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21 Feature tracking cardiac magnetic resonance to assess LV mechanics in different cardiac overload caused by aortic valve disease
  1. A Scatteia1,
  2. E Mara Vollema2,
  3. M Leung2,
  4. N Ajmone Marsan2,
  5. A Baritussio1,
  6. E De Garate1,
  7. A Ghosh Dastidar1,
  8. J Rodrigues1,
  9. JJ Bax2,
  10. V Delgado2,
  11. C Bucciarelli-Ducci1
  1. 1Bristol Heart Institute, University Hospitals Bristol NHS Foundation Trust., UK
  2. 2Heart Lung Center, Department of Cardiology, Leiden University Medical Center, The Netherlands


Background In aortic valve disease, left ventricular (LV) dimensions and ejection fraction are important parameters for decision making. However, the effects of pressure overload caused by aortic stenosis or/and volume overload, due to aortic regurgitation, lead to different LV remodelling, concentric and eccentric hypertrophy, respectively, which may differently alter LV mechanics. We aimed to characterise LV mechanics, in terms of longitudinal strain/deformation using feature tracking cardiac magnetic resonance (FT-CMR) in patients with various degree of aortic stenosis and aortic regurgitation and preserved LV ejection fraction (LVEF).

Methods Seventy-one patients (14 with normal valve function, 29 with aortic stenosis and 28 with aortic regurgitation), mean age 45 ± 19 years, 70% men, who underwent clinically indicated CMR and showed preserved LVEF (>50%) were included. LV volumes, LVEF and mass were measured on steady-state free precession (SSFP) cine images. FT-CMR analysis was performed offline using tissue-tracking software (CVI42, Circle Cardiovascular Imaging Inc.) to estimate LV global longitudinal strain (GLS) from two long-axis SSFP cine images (Figure 1). To correct for the LV remodelling process, LV GLS was corrected for LV end-diastolic volume.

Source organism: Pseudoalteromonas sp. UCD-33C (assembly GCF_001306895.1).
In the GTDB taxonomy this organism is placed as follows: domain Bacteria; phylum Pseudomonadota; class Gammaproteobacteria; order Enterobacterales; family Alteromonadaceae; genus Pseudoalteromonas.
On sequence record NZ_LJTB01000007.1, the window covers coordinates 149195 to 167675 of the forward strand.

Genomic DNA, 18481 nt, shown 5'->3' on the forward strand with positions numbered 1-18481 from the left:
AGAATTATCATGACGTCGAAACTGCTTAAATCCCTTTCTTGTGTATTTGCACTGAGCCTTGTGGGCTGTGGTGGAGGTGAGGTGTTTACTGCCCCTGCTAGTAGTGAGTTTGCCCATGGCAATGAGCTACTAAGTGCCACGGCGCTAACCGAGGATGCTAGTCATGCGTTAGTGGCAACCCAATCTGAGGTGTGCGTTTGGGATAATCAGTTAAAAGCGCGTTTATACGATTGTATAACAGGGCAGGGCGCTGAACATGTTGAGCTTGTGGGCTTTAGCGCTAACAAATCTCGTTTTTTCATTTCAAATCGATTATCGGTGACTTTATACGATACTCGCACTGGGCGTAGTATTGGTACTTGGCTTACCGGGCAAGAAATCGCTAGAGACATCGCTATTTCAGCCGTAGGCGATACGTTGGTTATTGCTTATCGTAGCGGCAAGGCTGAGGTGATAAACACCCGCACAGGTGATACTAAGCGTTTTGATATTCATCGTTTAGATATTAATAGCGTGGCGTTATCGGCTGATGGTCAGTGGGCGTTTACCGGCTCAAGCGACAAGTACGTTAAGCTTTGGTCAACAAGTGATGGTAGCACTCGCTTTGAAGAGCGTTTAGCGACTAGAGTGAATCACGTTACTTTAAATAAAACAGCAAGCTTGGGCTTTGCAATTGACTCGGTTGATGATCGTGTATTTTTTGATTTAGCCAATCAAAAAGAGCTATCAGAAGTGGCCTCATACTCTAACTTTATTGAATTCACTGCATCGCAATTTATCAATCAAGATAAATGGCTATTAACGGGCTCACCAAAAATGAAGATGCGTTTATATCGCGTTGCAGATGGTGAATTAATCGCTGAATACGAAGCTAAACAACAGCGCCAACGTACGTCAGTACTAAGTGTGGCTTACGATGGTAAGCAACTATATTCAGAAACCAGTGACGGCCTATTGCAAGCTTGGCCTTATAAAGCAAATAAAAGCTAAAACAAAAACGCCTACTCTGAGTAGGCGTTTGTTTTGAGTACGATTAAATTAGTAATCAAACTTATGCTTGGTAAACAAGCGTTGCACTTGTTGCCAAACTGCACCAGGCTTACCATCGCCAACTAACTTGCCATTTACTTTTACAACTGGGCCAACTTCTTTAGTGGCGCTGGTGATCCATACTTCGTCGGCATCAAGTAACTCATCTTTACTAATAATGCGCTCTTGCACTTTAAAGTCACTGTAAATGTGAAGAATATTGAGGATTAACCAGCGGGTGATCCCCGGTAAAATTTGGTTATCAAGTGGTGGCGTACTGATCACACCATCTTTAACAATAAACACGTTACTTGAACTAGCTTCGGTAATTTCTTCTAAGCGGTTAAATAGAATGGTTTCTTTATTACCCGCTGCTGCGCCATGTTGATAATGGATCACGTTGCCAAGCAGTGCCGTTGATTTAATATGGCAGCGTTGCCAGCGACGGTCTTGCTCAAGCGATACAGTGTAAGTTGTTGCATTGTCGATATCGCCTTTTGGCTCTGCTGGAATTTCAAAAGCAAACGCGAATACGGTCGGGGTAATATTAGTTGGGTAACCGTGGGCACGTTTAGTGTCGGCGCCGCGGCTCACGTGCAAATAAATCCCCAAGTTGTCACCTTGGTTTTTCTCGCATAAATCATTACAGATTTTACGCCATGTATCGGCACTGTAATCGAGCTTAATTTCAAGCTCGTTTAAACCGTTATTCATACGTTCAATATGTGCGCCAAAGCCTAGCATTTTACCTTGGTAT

Results There were significant differences in LV volumes, mass and ejection fraction across the 3 groups of patients (Table 1): patients with aortic regurgitation showed significantly larger LV volumes, and lower LVEF compared to patients with normal aortic valve function and patients with aortic stenosis. There were no differences in LV GLS across the groups. However, after correcting for LV end-diastolic volume, patients with aortic regurgitation showed more impaired LV GLS as compared to the other groups.

Abstract 21 Table 1

CMR characteristics

Conclusions LV mechanics significantly differ across normal functioning and different type of aortic valve dysfunction (stenosis and regurgitation), with aortic regurgitation showing the most impaired LV GLS corrected for LV end-diastolic volume, despite preserved LVEF.

Abstract 21 Figure 1

Assessment of LV GLS with FT-CMR. From two long-axis SSFP cine images, the time-GLS curve is obtained and peak LV GLS is determined

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